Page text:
The bus is empty with everything stashed in my cabins and put away “ship-shape and Bristol fashion” and she drives like a young colt now a couple of hundred books have been removed, along with clothes and tools and camping gear and Gawd knows what else.
Even living in a bus the urge to accumulate weaves its insidious black magic. I was astounded to discover that I had eleven pairs of trousers, forty-one T-shirts, nine towels, eight pairs of shoes, knives and forks sufficient for a banquet, two compasses, three large torches, and eighteen shirts! Add to that a black suit, a dinner suit, four jackets, a down jacket, a cashmere overcoat, umpteen socks scarves and pairs of gloves, and seven hats and you get the picture. Every item of clothing is black and I have enough clothes until the day I die. I can be the best dressed man at my own funeral !
With an empty bus, frisky and ready to tear up the road like a sports car, I headed for Byron Bay, ten minutes away down highways which have seen better days. The road upon which my place is located is an amalgam of repairs that have inexorably joined together so that the whole surface is corrugated with more lumps and bumps than the face of a fighting Saturday night drunk. It’s more a narrow rutted path than a road and in a bus one drives in such places without due care and attention at one’s peril.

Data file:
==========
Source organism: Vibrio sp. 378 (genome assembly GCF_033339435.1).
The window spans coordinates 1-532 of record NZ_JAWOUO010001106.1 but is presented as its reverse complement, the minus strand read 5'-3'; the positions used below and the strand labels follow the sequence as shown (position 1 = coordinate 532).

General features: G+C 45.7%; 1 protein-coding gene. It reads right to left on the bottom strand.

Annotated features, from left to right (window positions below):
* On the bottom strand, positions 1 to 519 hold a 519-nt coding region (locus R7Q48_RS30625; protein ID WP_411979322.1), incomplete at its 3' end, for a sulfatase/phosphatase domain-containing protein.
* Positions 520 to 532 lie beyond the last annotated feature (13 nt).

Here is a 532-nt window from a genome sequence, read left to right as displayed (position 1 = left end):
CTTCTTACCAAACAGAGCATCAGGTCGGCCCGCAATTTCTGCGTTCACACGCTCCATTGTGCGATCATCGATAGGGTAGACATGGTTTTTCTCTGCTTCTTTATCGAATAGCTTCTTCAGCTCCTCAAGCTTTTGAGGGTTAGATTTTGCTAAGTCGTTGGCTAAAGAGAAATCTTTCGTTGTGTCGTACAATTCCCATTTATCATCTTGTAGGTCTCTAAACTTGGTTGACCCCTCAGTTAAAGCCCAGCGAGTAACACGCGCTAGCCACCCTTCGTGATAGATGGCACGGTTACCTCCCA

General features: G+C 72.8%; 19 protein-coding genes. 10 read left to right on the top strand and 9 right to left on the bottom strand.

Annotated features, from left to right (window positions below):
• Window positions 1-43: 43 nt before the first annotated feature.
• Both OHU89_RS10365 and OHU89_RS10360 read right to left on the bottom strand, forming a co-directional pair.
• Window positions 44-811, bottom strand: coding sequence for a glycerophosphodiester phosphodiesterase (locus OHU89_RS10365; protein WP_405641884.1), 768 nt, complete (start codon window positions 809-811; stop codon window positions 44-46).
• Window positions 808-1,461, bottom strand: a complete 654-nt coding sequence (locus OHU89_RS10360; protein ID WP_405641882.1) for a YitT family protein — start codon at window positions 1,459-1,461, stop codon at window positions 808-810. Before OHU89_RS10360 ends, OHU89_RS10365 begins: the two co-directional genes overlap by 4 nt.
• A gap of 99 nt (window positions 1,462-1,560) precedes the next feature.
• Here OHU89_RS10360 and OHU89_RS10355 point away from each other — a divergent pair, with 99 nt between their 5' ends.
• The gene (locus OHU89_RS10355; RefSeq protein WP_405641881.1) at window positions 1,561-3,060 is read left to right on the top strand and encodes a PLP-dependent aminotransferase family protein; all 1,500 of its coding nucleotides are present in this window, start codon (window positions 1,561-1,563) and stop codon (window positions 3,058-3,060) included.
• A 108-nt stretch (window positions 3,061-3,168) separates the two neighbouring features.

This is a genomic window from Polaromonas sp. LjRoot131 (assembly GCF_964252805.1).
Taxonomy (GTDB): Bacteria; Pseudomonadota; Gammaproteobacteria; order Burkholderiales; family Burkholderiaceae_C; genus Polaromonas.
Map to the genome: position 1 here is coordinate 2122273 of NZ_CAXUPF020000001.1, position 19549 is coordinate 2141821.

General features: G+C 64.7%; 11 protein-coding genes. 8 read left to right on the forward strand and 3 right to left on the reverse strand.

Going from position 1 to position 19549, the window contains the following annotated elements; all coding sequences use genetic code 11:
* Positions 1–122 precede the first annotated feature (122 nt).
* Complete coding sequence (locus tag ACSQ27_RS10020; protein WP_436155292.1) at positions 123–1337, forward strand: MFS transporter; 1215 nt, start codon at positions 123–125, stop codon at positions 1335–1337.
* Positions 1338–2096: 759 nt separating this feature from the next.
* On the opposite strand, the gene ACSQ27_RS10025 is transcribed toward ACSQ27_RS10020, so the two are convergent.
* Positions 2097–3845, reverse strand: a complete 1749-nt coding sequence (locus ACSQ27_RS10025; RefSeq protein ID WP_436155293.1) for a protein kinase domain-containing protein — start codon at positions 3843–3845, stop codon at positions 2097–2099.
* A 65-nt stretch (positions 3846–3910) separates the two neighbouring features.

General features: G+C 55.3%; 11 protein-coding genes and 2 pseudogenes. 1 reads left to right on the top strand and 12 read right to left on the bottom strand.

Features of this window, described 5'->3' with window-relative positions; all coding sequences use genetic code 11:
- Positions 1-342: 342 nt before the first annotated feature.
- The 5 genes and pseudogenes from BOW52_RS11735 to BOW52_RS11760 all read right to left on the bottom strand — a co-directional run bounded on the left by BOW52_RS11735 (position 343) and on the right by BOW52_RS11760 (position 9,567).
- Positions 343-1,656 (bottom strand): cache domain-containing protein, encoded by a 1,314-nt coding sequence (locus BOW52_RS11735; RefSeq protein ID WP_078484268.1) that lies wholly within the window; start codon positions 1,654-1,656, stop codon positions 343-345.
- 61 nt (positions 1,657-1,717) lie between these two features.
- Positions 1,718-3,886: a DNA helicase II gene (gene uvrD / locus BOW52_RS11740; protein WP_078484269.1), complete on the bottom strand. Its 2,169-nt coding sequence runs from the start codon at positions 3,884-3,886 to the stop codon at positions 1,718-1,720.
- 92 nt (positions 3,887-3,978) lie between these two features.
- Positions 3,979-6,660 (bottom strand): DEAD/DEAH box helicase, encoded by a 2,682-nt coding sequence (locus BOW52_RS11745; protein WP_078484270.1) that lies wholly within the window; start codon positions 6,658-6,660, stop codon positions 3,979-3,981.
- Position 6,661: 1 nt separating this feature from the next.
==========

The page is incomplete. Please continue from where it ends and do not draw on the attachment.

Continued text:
Proceeding cautiously I was amazed at the manic velocity of the people who passed me on the road. The local plumber in his truck rattling all his pipes and fittings in the back as he fish tailed it past me in a cloud of dust and gravel; a postman on the smallest motor-cycle in the world; a grim looking woman with two kids who were (I assume) late for school as she drove like a formula one maniac and hurtled round a blind bend without a care in the world.
I let them pass me by as I am now letting the world pass me by, for I have no desire to overtake anything or anyone. I’m still working out whether I’m overtaking or catching up with myself ! As an editor once told me, and it’s now a sign that you see on the highways in Australia: “don’t die for a deadline”. Well I have no dead lines, only “live lines” and in the year ahead thousands of them will be cajoled into some kind of coherent order! That’s the speed I’ll be traveling.
In Byron I sent some post-cards and got on the internet and was astounded to discover that I had well wishes from some two hundred people on Face book. I like Face book. It keeps me in touch with people all over the world. As I sat in the café clicking ‘like’ for the umpteenth time my friend from London whom I have known since India days, called me from his holiday home in Norway and we spoke face to face on Skype. It was wonderful to see his smiling face and to know that life was treating him kind.
At the moment there is no internet where I live and that’s cool - an hour a day in a café is enough for me. The rest of my time I have books to read and my writings to attend to – more than enough to keep me occupied. Here where I live, solitude my sacred friend, accompanies me as I hunt contentedly in the forests of language and do my work. The austerities of the soul are blessed with breath taking views of the surrounding countryside and assuaged by the melody of the rains. I am freed from the simple prejudice of my eyes and ears and can feel afresh all that surrounds me. As Burroughs would mordantly observe of life on this planet, “the only applause is from hysterical Geiger counters”.
© Sam Cutler 2012